Sunday Times - Heydrich Assassination Exhibition at the Wiener Library

Discussion in 'SOE & OSS' started by Jedburgh22, Apr 23, 2012.

  1. Jedburgh22

    Jedburgh22 Very Senior Member

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    A dramatic and dangerous act of resistance to Nazi rule - The Wiener Library's new exhibition documents the 1942 assassination of Reinhard Heydrich
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    Times, The (London, England)-April 21, 2012
    Author: Chris Bowlby

    Reinhard Heydrich's death at the hands of Czech and Slovak parachutists in Prague in 1942 was the only successful assassination attempt on a leading Nazi, a moment of triumph for opponents of Nazi rule, yet an act which triggered appalling retribution.

    A new exhibition at the Wiener Library in London, marks the 70th anniversary of his killing. It seeks, says the library's Toby Simpson, to offer a "re-examination of the significance of Heydrich" ? both his influential role in shaping the genocidal Nazi state, and the brutal occupation of Bohemia and Moravia in which he was a dominant figure. And it also uses images and documents ? some from the library's collection, some from that of the cocurator, Czech historian and filmmaker Jan Kaplan ? to illuminate the background to the assassination.

    Testimony from a Jewish former civil servant in Germany shows how Prague was at first a place of refuge from Nazism in the 1930s, until in March 1939 the Germans occupied Bohemia and Moravia, and the Gestapo set to work on its local "enemies". Some managed to escape west and made their way eventually to Britain, where military units were formed from exiled Czechs ? as well as Slovaks who had seen their part of Czechoslovakia turned into a puppet state sympathetic to the Nazis.

    Czech pilots fought bravely and crucially for the RAF during the Battle of Britain. But when it came to actions by exiled Czechoslovak forces behind enemy lines, securing permission and resources was always more difficult. However, the British Government was said to have been keen to atone for the shame of the prewar Munich Agreement, which had ceded Czechoslovak territory to Nazi Germany. When Heydrich, a prominent SS officer and already head of the Reich's main security office, was made acting Reichsprotector of Bohemia and Moravia in 1941, he was an obvious target. His aim was to terrorise opposition but also to co-opt sections of Czech society into the Nazi war effort. The exhibition includes a poster appealing to Czech youth.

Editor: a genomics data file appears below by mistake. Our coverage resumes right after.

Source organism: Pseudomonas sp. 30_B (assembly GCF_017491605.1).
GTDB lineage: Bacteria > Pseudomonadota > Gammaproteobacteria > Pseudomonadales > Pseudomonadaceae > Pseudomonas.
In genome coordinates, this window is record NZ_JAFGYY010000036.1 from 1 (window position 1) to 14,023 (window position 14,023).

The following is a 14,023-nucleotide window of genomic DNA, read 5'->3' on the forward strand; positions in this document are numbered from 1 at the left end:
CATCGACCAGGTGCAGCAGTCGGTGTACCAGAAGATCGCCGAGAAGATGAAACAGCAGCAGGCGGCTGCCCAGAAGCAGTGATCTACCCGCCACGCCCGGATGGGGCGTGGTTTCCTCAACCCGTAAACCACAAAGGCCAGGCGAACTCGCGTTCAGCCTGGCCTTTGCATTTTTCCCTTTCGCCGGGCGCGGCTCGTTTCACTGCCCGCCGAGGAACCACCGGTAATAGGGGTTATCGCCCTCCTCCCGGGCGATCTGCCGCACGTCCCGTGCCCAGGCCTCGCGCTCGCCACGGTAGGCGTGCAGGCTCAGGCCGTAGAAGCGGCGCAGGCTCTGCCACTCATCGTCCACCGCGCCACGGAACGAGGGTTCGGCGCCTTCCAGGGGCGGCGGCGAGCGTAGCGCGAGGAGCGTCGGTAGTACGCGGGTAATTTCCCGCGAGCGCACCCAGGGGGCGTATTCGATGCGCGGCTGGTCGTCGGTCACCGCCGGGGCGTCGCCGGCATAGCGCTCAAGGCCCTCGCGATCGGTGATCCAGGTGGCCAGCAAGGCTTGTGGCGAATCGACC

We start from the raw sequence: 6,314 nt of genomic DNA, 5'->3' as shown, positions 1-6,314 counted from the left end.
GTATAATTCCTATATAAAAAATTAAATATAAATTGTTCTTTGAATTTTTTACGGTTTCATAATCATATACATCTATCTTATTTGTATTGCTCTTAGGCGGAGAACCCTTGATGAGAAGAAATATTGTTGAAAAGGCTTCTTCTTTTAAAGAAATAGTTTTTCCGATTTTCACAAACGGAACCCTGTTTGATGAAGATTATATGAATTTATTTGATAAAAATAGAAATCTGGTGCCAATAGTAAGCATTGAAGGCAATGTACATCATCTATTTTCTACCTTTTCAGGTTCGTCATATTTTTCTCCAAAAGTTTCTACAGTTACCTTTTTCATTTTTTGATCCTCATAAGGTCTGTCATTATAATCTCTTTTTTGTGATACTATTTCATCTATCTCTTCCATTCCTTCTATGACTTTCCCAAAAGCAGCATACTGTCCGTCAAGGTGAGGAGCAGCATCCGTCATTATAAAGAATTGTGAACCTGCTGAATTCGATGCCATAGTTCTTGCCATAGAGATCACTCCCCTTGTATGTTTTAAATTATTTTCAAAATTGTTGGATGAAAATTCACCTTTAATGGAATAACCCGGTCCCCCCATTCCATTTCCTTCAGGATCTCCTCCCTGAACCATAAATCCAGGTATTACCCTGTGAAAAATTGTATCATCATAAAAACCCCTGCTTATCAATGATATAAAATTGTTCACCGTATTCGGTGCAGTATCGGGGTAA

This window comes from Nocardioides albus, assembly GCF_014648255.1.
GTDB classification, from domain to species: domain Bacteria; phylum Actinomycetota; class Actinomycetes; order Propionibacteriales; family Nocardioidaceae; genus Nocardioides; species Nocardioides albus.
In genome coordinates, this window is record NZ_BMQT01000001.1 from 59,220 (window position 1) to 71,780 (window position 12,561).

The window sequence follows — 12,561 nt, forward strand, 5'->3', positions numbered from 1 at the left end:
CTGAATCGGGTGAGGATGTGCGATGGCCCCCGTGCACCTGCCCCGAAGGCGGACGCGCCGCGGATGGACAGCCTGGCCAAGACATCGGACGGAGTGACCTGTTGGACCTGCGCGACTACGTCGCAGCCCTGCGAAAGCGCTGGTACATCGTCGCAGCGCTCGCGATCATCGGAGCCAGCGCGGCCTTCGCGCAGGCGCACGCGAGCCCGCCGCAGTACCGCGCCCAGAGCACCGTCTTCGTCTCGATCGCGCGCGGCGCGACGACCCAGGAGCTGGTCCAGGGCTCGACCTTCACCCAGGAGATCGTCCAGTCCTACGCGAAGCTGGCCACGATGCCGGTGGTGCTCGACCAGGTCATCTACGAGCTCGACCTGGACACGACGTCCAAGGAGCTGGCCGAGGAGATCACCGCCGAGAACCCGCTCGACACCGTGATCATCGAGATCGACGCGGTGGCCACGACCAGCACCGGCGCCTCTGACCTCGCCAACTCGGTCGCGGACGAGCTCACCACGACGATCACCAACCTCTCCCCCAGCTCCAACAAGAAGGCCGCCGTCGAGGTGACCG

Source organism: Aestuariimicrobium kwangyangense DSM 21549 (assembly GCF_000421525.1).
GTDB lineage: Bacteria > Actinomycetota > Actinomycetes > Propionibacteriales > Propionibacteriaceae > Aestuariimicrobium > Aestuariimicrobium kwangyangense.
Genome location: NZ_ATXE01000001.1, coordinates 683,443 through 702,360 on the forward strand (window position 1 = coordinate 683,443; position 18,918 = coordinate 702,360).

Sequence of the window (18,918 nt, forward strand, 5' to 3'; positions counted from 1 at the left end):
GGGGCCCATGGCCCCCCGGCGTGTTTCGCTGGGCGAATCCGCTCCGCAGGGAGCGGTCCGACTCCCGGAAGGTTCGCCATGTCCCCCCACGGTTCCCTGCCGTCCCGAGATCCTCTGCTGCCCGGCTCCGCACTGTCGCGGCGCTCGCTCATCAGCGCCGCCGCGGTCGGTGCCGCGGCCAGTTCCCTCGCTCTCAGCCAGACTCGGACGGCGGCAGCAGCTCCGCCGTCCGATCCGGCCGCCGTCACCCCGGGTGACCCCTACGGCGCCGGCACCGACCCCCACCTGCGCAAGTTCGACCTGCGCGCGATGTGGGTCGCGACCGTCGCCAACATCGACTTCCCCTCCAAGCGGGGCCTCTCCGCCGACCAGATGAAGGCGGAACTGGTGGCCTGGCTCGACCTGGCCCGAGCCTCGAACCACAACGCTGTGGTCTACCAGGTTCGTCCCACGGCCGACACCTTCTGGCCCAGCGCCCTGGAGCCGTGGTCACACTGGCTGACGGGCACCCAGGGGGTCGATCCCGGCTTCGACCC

The Special Operations Executive (SOE), helped to train a Czech, Jan Kubiš and a Slovak, Josef Gabcik, for "Operation Anthropoid" ? an attempt on Heydrich's life, one of the most dramatic acts of resistance possible. It was, clearly, a dangerous mission. The exhibition includes, movingly, a letter from Kubiš before his departure appointing an English family he knew as executor of his will should he not return. The two men were parachuted into Bohemia and made final plans for their attack on Heydrich in May 1942 as he made his routine way in an opentopped car to his office in the Hradcany castle above Prague.

    The attack nearly failed. Gabcik's gun jammed at the crucial moment, but Kubiš managed to throw a grenade and Heydrich died of his wounds some days later. The assassins initially escaped, but their location was betrayed by another agent and they eventually committed suicide as the Nazis tried to flush them out from their hiding place in a Prague church. Nazi rage and desire for retribution was intense. The exhibition shows notices of executions and material relating to the destruction of Lidice, a Czech village which, the Nazis claimed, was linked to the assassins. Its adult male inhabitants were shot, its women and children deported to concentration camps, and the village itself razed in an attempt ? subsequently defied by international campaigns ? to remove punitively any memory of its existence.